SPINAL CURVATURE DEMONSTRATED — ROTATION ACCOMPANYING LATERAL CURVATURE
Stock Number: 9418
For sale, antique anatomical model to demonstrate the way in which a lateral spinal curvature rotates. Made of human vertebrae supported by a vertical rod and horizontal springs.
20 inches (51 cm) overall
c. late 19th century
Country of manufacture
SPINAL CURVATURE DEMONSTRATED — ROTATION ACCOMPANYING LATERAL CURVATURE, probably American, late 19th century. This remarkable working anatomical “model” is constructed of human vertebrae, spring-supported, mounted in a fine columnar wood stand and measuring 20″ (51 cm) overall. Presentation plaques record its donation to a New York medical institution by a Dr. A.B. Judson, and its demonstration of “The Cause of Rotation in Lateral Curvature of the Spine, first seen by Andrew Dods, M.D., London, 1824.” Eighteen vertebrae are supported by a vertical rod and 32 horizontal springs. A brass knob (of “Eastlake” decor) on top can be depressed, giving downward pressure on the rod, which flexes and which, with the supporting springs, forces the spinal column into simultaneous lateral curvature and rotation. A brass arrow through one of the vertebrae helps track the motion, and there is a latch to arrest the rotation during deformation. The apparatus is complete and in fine condition throughout.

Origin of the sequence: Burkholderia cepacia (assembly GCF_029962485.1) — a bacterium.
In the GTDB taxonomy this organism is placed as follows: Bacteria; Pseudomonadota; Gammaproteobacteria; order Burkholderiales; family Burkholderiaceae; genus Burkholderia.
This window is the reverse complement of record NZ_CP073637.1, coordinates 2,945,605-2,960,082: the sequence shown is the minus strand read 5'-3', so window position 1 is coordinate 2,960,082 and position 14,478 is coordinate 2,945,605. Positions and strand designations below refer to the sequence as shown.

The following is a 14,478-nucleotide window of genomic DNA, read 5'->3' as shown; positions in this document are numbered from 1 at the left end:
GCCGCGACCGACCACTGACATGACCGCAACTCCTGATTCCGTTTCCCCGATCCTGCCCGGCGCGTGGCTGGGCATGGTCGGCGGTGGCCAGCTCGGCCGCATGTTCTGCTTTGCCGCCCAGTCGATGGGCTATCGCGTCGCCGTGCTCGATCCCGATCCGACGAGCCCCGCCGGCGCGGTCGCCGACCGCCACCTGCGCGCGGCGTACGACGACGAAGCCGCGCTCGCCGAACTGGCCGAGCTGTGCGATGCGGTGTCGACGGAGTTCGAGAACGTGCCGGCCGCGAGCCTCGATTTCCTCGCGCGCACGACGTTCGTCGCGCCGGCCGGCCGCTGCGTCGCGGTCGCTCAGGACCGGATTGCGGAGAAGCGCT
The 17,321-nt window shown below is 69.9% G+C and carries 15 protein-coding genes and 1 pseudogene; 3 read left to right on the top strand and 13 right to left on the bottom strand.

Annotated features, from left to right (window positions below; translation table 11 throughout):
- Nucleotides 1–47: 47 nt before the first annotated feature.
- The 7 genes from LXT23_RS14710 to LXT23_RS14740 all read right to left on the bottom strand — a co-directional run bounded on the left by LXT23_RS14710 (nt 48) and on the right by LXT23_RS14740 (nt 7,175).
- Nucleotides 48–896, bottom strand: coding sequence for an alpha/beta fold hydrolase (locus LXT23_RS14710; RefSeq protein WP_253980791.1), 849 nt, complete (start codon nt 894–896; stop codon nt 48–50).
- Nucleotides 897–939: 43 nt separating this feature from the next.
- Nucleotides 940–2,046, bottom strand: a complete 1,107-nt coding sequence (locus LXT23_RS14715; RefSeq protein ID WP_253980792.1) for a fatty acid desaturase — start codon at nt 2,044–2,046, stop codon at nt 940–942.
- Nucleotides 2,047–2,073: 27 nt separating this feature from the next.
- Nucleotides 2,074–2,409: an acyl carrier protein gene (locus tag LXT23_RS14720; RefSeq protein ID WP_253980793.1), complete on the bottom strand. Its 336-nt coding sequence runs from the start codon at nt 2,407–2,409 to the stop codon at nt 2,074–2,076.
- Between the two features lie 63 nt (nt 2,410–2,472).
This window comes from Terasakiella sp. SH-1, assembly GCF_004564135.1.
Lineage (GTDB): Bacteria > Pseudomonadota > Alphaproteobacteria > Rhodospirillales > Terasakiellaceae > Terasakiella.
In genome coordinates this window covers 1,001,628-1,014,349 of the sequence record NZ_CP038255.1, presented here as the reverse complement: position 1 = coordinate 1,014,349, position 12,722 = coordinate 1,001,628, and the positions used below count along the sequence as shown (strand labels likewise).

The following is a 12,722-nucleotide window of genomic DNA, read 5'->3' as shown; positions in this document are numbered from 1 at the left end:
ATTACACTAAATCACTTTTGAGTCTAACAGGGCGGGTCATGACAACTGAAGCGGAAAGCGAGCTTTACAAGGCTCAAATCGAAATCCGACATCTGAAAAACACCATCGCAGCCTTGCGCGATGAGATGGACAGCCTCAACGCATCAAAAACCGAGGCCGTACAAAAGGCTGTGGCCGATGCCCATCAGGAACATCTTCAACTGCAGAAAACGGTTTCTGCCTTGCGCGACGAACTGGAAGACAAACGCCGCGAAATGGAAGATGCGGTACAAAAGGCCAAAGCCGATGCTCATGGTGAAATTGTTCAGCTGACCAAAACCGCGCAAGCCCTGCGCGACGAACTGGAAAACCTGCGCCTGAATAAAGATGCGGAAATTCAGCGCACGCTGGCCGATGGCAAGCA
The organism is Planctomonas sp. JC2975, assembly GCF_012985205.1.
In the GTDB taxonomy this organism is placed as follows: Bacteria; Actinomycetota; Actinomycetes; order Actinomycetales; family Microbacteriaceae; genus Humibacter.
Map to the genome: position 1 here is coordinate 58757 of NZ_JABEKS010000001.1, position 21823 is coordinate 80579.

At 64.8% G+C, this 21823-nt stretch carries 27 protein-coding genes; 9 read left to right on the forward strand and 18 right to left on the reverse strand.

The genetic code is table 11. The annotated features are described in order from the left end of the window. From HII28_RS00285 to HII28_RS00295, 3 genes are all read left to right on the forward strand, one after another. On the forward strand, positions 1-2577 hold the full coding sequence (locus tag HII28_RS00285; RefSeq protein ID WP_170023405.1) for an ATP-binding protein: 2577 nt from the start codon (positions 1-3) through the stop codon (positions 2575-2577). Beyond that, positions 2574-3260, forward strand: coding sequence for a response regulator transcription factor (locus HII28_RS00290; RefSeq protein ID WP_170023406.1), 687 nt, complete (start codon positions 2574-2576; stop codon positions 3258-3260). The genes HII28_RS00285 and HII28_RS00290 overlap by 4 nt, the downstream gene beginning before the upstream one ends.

This presentation piece is from Dr. A.B. Judson, famous New York surgeon, onetime president of the American Orthopaedic Association. Judson wrote and lectured widely on spinal articulation, with particular attention to the natural rotation that occurs with sideways deformations. And it was Dr. Dods who first wrote on the “Rotated or Contorted spine.” A remarkable mechanical model.
Ask the Dealer
David and Yola Coffeen both have enjoyed academic careers, as planetary astronomer and as linguist/educator. But since 1982 (yes, 1982!) they have been full-time dealers in early scientific and medical instruments, under the name Tesseract. Selling primarily by catalogue (over 100 issued so far) they also have a web presence at www.etesseract.com, and can be contacted at [email protected]